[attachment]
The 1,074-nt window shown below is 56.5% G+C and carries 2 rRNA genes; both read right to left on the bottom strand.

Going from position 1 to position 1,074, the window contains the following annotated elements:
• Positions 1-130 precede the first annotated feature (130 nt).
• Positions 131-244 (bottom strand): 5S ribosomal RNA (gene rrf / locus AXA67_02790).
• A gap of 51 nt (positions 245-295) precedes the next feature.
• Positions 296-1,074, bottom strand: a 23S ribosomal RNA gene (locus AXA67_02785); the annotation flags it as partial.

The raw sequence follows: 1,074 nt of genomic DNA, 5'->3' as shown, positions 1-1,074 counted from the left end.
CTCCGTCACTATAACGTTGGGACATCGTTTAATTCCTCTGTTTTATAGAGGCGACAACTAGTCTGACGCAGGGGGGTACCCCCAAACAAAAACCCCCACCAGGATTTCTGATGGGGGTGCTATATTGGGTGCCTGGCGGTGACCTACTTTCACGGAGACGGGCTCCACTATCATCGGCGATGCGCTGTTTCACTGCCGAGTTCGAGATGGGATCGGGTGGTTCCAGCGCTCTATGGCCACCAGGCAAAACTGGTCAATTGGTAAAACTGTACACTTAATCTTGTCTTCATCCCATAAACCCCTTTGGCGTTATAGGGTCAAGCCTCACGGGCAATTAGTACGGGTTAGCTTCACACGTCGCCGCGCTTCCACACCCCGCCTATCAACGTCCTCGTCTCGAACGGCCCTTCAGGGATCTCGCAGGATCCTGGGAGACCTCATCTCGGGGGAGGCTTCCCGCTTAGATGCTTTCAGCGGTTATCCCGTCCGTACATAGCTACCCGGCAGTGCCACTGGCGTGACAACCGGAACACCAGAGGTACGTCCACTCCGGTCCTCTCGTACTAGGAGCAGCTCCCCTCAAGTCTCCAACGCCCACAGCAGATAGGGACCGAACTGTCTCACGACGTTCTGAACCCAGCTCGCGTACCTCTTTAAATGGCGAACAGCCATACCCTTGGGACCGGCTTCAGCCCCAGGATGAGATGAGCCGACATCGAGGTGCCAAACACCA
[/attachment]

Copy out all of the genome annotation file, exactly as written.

The 1,074-nt window shown below is 56.5% G+C and carries 2 rRNA genes; both read right to left on the bottom strand.

Going from position 1 to position 1,074, the window contains the following annotated elements:
• Positions 1-130 precede the first annotated feature (130 nt).
• Positions 131-244 (bottom strand): 5S ribosomal RNA (gene rrf / locus AXA67_02790).
• A gap of 51 nt (positions 245-295) precedes the next feature.
• Positions 296-1,074, bottom strand: a 23S ribosomal RNA gene (locus AXA67_02785); the annotation flags it as partial.

The raw sequence follows: 1,074 nt of genomic DNA, 5'->3' as shown, positions 1-1,074 counted from the left end.
CTCCGTCACTATAACGTTGGGACATCGTTTAATTCCTCTGTTTTATAGAGGCGACAACTAGTCTGACGCAGGGGGGTACCCCCAAACAAAAACCCCCACCAGGATTTCTGATGGGGGTGCTATATTGGGTGCCTGGCGGTGACCTACTTTCACGGAGACGGGCTCCACTATCATCGGCGATGCGCTGTTTCACTGCCGAGTTCGAGATGGGATCGGGTGGTTCCAGCGCTCTATGGCCACCAGGCAAAACTGGTCAATTGGTAAAACTGTACACTTAATCTTGTCTTCATCCCATAAACCCCTTTGGCGTTATAGGGTCAAGCCTCACGGGCAATTAGTACGGGTTAGCTTCACACGTCGCCGCGCTTCCACACCCCGCCTATCAACGTCCTCGTCTCGAACGGCCCTTCAGGGATCTCGCAGGATCCTGGGAGACCTCATCTCGGGGGAGGCTTCCCGCTTAGATGCTTTCAGCGGTTATCCCGTCCGTACATAGCTACCCGGCAGTGCCACTGGCGTGACAACCGGAACACCAGAGGTACGTCCACTCCGGTCCTCTCGTACTAGGAGCAGCTCCCCTCAAGTCTCCAACGCCCACAGCAGATAGGGACCGAACTGTCTCACGACGTTCTGAACCCAGCTCGCGTACCTCTTTAAATGGCGAACAGCCATACCCTTGGGACCGGCTTCAGCCCCAGGATGAGATGAGCCGACATCGAGGTGCCAAACACCA